On the surface, the tourists troop round the Kremlin; they snap selfies in front of St Basil’s, explore GUM and the State History Museum, stroll through Alexander Gardens and stop to watch the changing of the guard; they tick off the Bolshoi and Maly theatres, the Tretyakov and New Tretyakov Galleries, Gorky Park and the Seven Sisters.
And two hundred feet below ground, there is a parallel Moscow with its own set of tourists, making their way between subterranean sights. Little groups of them huddle around guides, then disperse to kneel with SLR’s or stand smiling with smartphones at the end of poles, and bustle onto trains to get to the next big sight. Solo travellers make their own way round with Metro maps stuffed into guidebooks to mark the page.
The older stations, built under Stalin from the mid-thirties, were designed to impress with an extravagant blend of brass and bronze, marble and mosaics, stucco and chandeliers, as if the architects interpreted a little too literally the old Soviet promise to build ‘palaces for the people’. There are artistic flourishes in the smallest details, like a ventilation duct shaped around a bronze wheatsheaf with the openings seeming to be part of the sculpture, instead of the rectangular aperture topped with a grille you would see more or less anywhere else.
When Stalin died, Khrushchev ordered a stop to his vanity projects and, by the late fifties, the Soviets started to build functional Metro stations to a standard design, like everybody else in the world. But most of the stations which a visitor is likely to pass through, and all of them on the Circle Line, could qualify as Must See sights.
Komsomolskaya has an opulent Baroque look with rows of limestone pillars, chandeliers and a stuccoed ceiling with mosaics of Russian heroes. It looks like it might have been designed for the Romanovs but was actually meant to celebrate the Komsomol, communist youth league.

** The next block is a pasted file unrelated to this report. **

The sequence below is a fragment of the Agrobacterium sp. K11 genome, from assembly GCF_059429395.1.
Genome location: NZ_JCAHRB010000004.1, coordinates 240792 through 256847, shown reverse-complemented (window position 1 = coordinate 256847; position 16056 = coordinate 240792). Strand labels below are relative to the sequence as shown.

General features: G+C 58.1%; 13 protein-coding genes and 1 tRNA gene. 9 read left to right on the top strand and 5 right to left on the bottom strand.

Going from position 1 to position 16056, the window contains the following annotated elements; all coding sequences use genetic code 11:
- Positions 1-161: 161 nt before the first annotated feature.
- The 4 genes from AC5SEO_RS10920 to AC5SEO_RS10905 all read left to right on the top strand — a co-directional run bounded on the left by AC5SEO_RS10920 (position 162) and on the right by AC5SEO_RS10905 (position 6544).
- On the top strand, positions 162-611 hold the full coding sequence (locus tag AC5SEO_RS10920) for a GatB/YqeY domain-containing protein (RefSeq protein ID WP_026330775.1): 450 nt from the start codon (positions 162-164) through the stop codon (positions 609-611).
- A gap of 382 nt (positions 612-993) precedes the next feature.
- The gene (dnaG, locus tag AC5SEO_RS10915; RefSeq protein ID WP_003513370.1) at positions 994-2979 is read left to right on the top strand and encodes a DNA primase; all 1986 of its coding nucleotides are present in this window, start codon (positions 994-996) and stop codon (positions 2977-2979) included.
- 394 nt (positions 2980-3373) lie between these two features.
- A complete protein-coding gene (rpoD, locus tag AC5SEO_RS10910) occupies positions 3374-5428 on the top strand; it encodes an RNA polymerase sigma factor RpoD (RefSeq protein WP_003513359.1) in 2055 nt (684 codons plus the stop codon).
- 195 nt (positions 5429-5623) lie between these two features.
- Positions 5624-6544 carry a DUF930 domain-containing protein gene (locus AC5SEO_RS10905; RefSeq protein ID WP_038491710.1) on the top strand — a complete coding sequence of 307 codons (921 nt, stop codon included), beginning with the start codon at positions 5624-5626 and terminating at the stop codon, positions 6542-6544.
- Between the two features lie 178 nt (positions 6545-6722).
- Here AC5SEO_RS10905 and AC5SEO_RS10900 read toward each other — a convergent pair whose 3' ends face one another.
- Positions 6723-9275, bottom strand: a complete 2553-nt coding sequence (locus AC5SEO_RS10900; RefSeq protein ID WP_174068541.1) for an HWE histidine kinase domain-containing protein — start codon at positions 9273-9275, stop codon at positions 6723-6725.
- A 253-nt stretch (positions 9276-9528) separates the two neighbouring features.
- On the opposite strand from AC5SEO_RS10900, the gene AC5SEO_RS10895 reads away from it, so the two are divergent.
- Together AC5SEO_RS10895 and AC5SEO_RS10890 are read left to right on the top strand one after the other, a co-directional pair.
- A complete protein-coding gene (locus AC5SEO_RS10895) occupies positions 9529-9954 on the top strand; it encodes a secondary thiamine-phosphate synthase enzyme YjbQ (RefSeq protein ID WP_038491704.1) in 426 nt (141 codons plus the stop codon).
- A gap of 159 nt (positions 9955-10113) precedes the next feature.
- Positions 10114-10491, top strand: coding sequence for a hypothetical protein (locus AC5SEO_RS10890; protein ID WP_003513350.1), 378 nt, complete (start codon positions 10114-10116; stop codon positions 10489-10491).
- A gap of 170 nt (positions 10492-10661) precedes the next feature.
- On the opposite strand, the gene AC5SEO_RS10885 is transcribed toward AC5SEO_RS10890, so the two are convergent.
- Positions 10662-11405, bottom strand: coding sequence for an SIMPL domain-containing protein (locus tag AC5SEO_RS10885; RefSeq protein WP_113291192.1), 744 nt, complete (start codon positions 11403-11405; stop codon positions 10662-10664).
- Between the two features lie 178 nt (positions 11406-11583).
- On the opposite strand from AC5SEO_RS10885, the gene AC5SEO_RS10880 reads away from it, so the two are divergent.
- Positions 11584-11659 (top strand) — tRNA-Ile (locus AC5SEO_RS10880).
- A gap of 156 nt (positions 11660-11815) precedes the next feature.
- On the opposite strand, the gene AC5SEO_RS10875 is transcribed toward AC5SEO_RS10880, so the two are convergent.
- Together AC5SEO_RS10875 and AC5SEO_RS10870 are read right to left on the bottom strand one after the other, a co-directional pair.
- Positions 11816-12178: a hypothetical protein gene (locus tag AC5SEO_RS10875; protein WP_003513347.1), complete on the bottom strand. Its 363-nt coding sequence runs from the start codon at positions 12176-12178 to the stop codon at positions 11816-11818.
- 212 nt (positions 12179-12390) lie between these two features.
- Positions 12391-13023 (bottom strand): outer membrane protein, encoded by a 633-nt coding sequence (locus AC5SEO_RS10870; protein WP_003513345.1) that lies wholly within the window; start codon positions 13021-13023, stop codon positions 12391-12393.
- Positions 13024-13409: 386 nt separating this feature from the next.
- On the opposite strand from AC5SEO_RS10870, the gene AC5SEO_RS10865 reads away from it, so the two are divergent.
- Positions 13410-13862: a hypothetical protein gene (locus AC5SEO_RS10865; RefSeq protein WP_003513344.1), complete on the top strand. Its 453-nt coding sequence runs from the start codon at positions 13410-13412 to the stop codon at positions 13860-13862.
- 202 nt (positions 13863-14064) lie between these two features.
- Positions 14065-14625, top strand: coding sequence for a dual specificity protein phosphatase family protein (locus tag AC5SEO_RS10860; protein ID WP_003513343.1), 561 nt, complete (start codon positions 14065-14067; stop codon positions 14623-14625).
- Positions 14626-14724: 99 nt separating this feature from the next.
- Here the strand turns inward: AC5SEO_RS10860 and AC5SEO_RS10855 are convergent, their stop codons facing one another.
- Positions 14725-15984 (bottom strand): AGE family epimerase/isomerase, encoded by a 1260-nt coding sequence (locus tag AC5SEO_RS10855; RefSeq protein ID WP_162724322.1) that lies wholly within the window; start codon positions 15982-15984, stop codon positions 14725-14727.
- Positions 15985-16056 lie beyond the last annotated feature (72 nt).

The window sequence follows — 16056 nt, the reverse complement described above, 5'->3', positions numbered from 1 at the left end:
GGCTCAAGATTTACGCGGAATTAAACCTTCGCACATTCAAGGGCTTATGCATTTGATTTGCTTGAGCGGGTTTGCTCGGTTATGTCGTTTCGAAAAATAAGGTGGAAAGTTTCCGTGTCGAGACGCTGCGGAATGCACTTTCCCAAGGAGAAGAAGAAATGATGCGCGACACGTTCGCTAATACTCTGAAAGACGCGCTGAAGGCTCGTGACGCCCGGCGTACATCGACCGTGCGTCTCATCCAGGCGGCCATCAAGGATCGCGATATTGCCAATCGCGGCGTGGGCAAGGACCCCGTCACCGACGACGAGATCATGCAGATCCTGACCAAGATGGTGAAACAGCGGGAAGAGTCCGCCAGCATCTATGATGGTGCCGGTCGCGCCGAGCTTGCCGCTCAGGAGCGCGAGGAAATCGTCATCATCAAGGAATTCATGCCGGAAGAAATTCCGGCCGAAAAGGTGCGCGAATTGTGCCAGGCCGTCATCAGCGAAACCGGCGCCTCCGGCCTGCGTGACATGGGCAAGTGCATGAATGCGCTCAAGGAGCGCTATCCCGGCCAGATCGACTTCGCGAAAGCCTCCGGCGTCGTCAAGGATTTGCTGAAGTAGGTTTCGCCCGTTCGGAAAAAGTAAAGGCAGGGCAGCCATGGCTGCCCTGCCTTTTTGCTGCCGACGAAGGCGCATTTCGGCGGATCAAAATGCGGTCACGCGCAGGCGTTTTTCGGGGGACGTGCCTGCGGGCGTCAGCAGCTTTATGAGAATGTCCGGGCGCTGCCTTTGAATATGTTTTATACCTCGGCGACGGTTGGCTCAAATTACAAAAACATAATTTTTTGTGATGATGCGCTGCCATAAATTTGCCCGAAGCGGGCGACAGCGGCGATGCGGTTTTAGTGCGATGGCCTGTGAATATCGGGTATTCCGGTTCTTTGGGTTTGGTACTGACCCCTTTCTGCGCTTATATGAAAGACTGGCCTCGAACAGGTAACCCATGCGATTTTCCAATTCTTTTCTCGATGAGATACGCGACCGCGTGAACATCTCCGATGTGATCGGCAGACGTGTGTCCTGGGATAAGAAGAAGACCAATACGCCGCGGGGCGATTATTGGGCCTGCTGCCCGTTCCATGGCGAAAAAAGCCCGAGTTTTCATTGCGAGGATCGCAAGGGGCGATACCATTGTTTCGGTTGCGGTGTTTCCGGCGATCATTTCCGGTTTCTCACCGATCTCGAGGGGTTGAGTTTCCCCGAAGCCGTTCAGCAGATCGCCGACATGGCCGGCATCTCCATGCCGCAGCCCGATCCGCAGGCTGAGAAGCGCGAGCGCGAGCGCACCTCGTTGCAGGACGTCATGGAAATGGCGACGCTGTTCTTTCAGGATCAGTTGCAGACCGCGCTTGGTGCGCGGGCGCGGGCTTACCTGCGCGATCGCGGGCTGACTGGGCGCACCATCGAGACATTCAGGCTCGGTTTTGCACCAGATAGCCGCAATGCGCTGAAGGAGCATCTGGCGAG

There is an Art Nouveau look to Novoslobodskaya, which was built around a series of 32 stained-glass panels, rimmed with brass, slotted into Ural marble and illuminated from behind.
Belorusskaya has floral motifs worked into the stucco of the ceiling, interspersed with mosaics of peasants and artisans in Belarussian costume. The walls are faced with pink and black marble with niches lit by bronze uplighters.
Chandeliers hang from the ceiling at Kievskaya. The arches cutting through to the platforms are edged with gold-coloured braiding. Between them are large mosaics of scenes from Ukrainian history.
At Park Pobedy, by contrast, the side walls and ceiling are free of ornamentation. The visual impact comes from pleasing curves and highly-polished grey and red marble, reflecting in the chequerboard floor and directing attention to the paintings on the end walls of the defeat of Napoleon.
Life-size bronze statues crouch either side of the arches which lead to the platforms at Ploshchad Revolyutsii. They represent soldiers, workers, peasants, sportsmen, hunters, parents and a border guard with an Alsatian dog who is supposed to bring luck if you stroke his nose (the dog’s, not the guard’s).
Elektrozavodskaya is named, as only a communist regime would think to do, after a lightbulb factory. Its ceiling is clustered with 318 inset lamps which – designedly – look like oversize household bulbs; its walls have gilded grilles and bas-reliefs.
Mayakovskaya is gloriously Art Deco. It won the Grand Prize at the 1939 World’s Fair in New York. The long central hall is lined with arches faced with stainless steel and pink rhodonite. Niches are scooped out of the vaulted ceiling, ringed with filament lights and filled with mosaics themed around ‘24-hours in the Soviet sky’.
But the Moscow Metro is only incidentally a tourist attraction. It carries 9 million people across town every day, more than the New York Subway and London Underground together; more than any system outside Asia.
The trains average 25 mph, against 17 in New York, and come at around one minute intervals. Regular minutes, that is, not the infamous ‘Northern Line minutes’ with 240 seconds each.
It is free, it seems, of all of the Northern Line’s legendary inefficiencies*: the trains which somehow end up further away the closer they get, or which are announced but never arrive, or have one destination on the front but go to another, or just disappear into a tunnel and break down.
What is more, a single journey costs the equivalent of 45p, or 63¢, instead of $3.00 (£2.10) in New York or the hilarious £4.90 ($6.95) in London, yet the system still turns a profit.
© Richard Senior 2016
*The Northern Line is a standing joke in London. I lived on it for years. I was usually standing but rarely joking.